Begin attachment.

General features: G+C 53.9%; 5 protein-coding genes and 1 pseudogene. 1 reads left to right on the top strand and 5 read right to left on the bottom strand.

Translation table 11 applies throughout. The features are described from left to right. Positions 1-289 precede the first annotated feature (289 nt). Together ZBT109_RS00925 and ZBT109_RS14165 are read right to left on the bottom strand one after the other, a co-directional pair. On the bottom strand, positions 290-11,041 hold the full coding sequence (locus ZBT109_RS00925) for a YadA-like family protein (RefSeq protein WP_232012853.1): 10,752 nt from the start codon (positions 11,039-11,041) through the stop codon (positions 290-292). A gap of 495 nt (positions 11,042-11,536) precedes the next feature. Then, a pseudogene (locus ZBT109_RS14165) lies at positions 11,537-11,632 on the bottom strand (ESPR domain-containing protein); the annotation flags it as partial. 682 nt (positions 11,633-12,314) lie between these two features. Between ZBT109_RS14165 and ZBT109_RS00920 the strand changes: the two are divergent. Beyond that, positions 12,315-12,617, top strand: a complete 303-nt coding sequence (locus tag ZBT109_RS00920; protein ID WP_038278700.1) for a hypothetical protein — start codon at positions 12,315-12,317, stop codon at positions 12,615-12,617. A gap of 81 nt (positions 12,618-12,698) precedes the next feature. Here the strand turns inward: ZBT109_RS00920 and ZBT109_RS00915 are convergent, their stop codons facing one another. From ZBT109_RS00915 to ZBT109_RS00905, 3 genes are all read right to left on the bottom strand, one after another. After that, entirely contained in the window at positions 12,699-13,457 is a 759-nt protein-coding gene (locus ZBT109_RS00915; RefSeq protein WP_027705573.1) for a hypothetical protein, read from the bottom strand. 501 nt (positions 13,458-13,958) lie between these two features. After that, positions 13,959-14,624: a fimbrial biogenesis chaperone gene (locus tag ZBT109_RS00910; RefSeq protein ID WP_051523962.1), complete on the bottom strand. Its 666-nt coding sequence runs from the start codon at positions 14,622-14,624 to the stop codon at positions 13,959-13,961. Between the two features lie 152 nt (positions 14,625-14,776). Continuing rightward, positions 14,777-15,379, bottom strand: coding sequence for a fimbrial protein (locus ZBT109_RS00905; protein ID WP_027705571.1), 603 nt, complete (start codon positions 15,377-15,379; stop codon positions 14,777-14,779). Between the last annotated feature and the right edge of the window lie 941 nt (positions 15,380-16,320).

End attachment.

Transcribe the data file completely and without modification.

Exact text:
General features: G+C 53.9%; 5 protein-coding genes and 1 pseudogene. 1 reads left to right on the top strand and 5 read right to left on the bottom strand.

Translation table 11 applies throughout. The features are described from left to right. Positions 1-289 precede the first annotated feature (289 nt). Together ZBT109_RS00925 and ZBT109_RS14165 are read right to left on the bottom strand one after the other, a co-directional pair. On the bottom strand, positions 290-11,041 hold the full coding sequence (locus ZBT109_RS00925) for a YadA-like family protein (RefSeq protein WP_232012853.1): 10,752 nt from the start codon (positions 11,039-11,041) through the stop codon (positions 290-292). A gap of 495 nt (positions 11,042-11,536) precedes the next feature. Then, a pseudogene (locus ZBT109_RS14165) lies at positions 11,537-11,632 on the bottom strand (ESPR domain-containing protein); the annotation flags it as partial. 682 nt (positions 11,633-12,314) lie between these two features. Between ZBT109_RS14165 and ZBT109_RS00920 the strand changes: the two are divergent. Beyond that, positions 12,315-12,617, top strand: a complete 303-nt coding sequence (locus tag ZBT109_RS00920; protein ID WP_038278700.1) for a hypothetical protein — start codon at positions 12,315-12,317, stop codon at positions 12,615-12,617. A gap of 81 nt (positions 12,618-12,698) precedes the next feature. Here the strand turns inward: ZBT109_RS00920 and ZBT109_RS00915 are convergent, their stop codons facing one another. From ZBT109_RS00915 to ZBT109_RS00905, 3 genes are all read right to left on the bottom strand, one after another. After that, entirely contained in the window at positions 12,699-13,457 is a 759-nt protein-coding gene (locus ZBT109_RS00915; RefSeq protein WP_027705573.1) for a hypothetical protein, read from the bottom strand. 501 nt (positions 13,458-13,958) lie between these two features. After that, positions 13,959-14,624: a fimbrial biogenesis chaperone gene (locus tag ZBT109_RS00910; RefSeq protein ID WP_051523962.1), complete on the bottom strand. Its 666-nt coding sequence runs from the start codon at positions 14,622-14,624 to the stop codon at positions 13,959-13,961. Between the two features lie 152 nt (positions 14,625-14,776). Continuing rightward, positions 14,777-15,379, bottom strand: coding sequence for a fimbrial protein (locus ZBT109_RS00905; protein ID WP_027705571.1), 603 nt, complete (start codon positions 15,377-15,379; stop codon positions 14,777-14,779). Between the last annotated feature and the right edge of the window lie 941 nt (positions 15,380-16,320).